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The US Open is back with fans-free downloads and restrictions on Flushing Meadows



Written by Debkalpa Banerjee

Updated: August 31, 2020 5:55:52 PM


For both Novak Djokovic and Serena Williams, the story draws in Flushing Meadows. (Source: AP)

Ending a seven-month Grand Slam wait for the coronavirus pandemic, the US Open will kick off Monday with no fans, no singles defending champions, no mixed doubles and a handful of restrictions.

After the French Open was postponed to the end of September and Wimbledon was canceled amid the ongoing pandemic, the American Tennis Association (USTA) decided to continue with its championship in New York to compensate for the loss of money from ticket sales and other income on the spot in the summer.

In addition to spectators, Billy Jean King’s National Tennis Center will miss former champions such as Rafael Nadal, Roger Federer and others.

With the absence of two of the “Big Three” in the tournament, Novak Djokovic has a strong chance to increase his Grand Slam record to 18 victories. On the other hand, Serena Williams will resume her quest for a record-breaking 24th singles triumph in a run-down competition.

With the pandemic still ruling in what used to be the U.S. COVID point, annoying quarantine rules and even the Black Lives Matter movement, the US Open is sure to make headlines every day.

WHO IS IN AND WHO IS OUT?

Rafael Nadal and Roger Federer have nine US Open titles. (Source file)

While players say they felt safe in the bio-balloon set before the Western and Southern Open, several chose to bypass the US Open.

Nadal, the protected men’s singles champion, withdrew earlier this month amid fears of a pandemic, saying: “The situation is very complicated worldwide, the incidence of COVID-19 is increasing and we still do not seem to have control over it. ”

Apart from him and the recovering Federer, other absentees are the defense of the women’s champion Bianca Andrescu, Ashley Barty, Simona Halep, Elina Svitolina, Kiki Bertens, Belinda Bencic, Svetlana Kuznetsova, Stan Wawrinka, Juan Martin Del Potro, Nick Kyrgios and

Due to the draws, the seeds for the men in singles are – Novak Djokovic (1), Dominic Thiem (2), Daniil Medvedev (3), Stefanos Tsitsipas (4), Alexander Zverev (5), Mateo Beretini (6), David Goffin (7). , Roberto Bautista Agut (8).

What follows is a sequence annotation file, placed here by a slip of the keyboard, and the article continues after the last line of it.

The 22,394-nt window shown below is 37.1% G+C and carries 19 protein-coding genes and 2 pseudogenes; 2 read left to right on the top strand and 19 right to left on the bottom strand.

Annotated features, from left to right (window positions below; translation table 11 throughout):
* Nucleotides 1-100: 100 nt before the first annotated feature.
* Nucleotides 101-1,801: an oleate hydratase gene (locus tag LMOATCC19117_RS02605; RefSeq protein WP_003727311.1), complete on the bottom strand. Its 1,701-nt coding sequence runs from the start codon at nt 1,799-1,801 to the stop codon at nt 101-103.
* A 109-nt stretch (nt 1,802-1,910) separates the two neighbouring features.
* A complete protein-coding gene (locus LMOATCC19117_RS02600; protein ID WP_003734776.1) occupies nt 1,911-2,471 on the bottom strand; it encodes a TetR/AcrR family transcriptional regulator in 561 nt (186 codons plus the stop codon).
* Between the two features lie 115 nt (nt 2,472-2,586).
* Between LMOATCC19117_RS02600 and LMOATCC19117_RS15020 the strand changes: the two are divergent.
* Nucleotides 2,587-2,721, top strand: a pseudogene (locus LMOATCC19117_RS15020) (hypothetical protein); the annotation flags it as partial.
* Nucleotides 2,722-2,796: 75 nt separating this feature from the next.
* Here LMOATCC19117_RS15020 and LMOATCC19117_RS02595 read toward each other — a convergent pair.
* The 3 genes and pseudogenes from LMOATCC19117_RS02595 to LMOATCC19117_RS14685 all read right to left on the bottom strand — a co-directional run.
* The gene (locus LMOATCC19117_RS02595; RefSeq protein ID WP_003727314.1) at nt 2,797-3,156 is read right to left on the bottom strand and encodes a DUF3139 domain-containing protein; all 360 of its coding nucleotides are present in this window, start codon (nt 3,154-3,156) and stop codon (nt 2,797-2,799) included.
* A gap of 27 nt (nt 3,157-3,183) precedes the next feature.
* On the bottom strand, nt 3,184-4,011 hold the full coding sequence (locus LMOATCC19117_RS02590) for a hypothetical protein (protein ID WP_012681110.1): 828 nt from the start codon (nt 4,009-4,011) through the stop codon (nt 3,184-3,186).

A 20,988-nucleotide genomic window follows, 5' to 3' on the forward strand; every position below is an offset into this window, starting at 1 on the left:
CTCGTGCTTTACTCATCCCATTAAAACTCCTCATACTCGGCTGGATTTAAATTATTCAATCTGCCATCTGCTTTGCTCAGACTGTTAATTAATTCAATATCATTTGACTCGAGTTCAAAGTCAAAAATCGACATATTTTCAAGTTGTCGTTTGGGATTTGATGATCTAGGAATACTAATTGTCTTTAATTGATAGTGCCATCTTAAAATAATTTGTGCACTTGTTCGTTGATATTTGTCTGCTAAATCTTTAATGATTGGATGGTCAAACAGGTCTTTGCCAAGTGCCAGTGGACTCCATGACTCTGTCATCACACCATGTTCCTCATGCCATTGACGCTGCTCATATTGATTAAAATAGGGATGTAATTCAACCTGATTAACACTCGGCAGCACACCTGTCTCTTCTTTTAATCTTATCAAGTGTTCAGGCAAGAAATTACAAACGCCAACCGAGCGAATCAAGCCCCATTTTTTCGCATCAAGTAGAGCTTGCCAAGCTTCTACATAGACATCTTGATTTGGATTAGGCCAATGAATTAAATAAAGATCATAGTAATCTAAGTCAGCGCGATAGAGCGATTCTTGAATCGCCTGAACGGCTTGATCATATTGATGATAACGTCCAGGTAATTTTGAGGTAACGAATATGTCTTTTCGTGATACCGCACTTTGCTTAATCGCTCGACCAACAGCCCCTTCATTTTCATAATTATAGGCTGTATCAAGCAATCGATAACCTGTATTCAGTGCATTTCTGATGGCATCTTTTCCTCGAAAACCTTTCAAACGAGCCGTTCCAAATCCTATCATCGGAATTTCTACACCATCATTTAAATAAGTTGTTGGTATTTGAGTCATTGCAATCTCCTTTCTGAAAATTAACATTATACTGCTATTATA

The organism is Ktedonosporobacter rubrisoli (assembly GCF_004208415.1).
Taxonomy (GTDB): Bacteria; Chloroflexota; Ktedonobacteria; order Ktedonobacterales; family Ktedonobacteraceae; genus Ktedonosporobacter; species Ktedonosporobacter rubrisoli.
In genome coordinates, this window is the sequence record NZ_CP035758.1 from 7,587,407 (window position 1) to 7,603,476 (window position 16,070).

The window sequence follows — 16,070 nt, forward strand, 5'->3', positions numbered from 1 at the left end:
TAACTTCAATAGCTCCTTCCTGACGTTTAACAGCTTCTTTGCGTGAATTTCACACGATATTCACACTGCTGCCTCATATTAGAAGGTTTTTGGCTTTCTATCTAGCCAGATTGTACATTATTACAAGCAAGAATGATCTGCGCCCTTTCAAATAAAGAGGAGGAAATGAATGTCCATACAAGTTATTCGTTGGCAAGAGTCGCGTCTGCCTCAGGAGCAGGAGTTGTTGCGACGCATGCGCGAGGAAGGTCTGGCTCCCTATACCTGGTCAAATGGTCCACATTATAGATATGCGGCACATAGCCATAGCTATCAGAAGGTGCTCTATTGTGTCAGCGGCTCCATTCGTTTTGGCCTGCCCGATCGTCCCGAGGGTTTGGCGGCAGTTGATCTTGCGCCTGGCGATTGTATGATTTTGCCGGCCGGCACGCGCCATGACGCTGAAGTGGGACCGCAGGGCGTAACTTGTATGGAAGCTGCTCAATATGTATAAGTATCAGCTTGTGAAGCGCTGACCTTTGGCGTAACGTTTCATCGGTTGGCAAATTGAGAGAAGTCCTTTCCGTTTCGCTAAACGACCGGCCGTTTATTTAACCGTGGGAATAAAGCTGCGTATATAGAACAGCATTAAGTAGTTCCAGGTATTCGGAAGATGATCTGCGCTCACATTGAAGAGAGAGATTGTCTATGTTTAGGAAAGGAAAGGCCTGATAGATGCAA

As for the singles for women, the seeds are – Karolina Pliskova (1), Sofia Kenin (2), Serena Williams (3), Naomi Osaka (4), Arina Sabalenka (5), Petra Kvitova (6), Madison Keys 7)), Petra Martic (8).

Since six of the top ten women’s toys are not competing on Flushing Meadow, should there be an asterisk until this year’s event?

“You still have to play tennis, stars or not,” said Williams, 38. “If you win, it will be like ‘Wow, I managed to win in this crazy circumstance where there were no fans. It was so sterile and strange, but mentally I passed. “

TENNIS JOINS BIO-BUBBLE BUSINESS

Whether it’s the UEFA Champions League, the NBA or the IPL, balloons are the new norm in the sports world. Masks, coronavirus tests, temperature tests and self-isolation have become as important as pre-match training.

The US Open also works in a similar way, with each person in the balloon being tested twice for coronavirus upon arrival. Players and their limited environment are transported from and to the hotels to the Queens Tennis Court, which has been modified to include activities such as mini golf and arcade games.

Thanks to the shifted Western and Southern Open – a tournament to warm up the curtain – players are accustomed to the new setting. At least, mostly.

“There are signs everywhere … they don’t even let us in the hotel parking lot because it’s outside the balloon. “Wherever we go, we have to wear a mask and authority,” said Rohan Bopana, winner of the mixed doubles title at the 2017 French Open. The Indian Express.

On the court, the line referees have been replaced by Hawk-Eye on all courts except the Arthur Ashe and Louis Armstrong show courts, while the matches will have three children with balls instead of the usual six.

THE SOUND OF SILENCE IS GREAT

There will be no US Open fans for this year’s tournament. (Source file)

Without the presence of fans at the 23,771 capacity Arthur Ashe Stadium – the largest tennis facility in the world – the structure of the event will be different.

From August 31 to September 13, players will be deprived of the welcomed surge of energy or, conversely, of the pressure to present themselves to thousands. As for the coaches, it will be easier for them to call something to a player, and for the referees in the chair, they will not feel the need to delay the start of the passing clock until the noise after the point subsides.

In tennis, the players are on their own. What’s more, this time.

“Tennis is such a mental sport and I guess it makes it harder without fans. They give you so much, all this atmosphere, “said the three-time Grand Slam runner-up, Team. “And now, in an empty stadium, maybe your coach and your team are there. That makes him, I guess, very, very lonely. “

LISTEN | Is it the worst idea to have the US Open right now?

Andy Murray, who will aim for his fourth Grand Slam after a long break caused by injuries, believes that while the calm atmosphere had its advantages, it was a sad situation. “It’s just a little sad that there will be no fans to watch the matches,” said the 2012 champion.

“It’s nice to walk to your training courts without stopping, but then the atmosphere just isn’t the same without people. Now the tennis players and their teams are wearing masks. Fans liven up the tournaments. “

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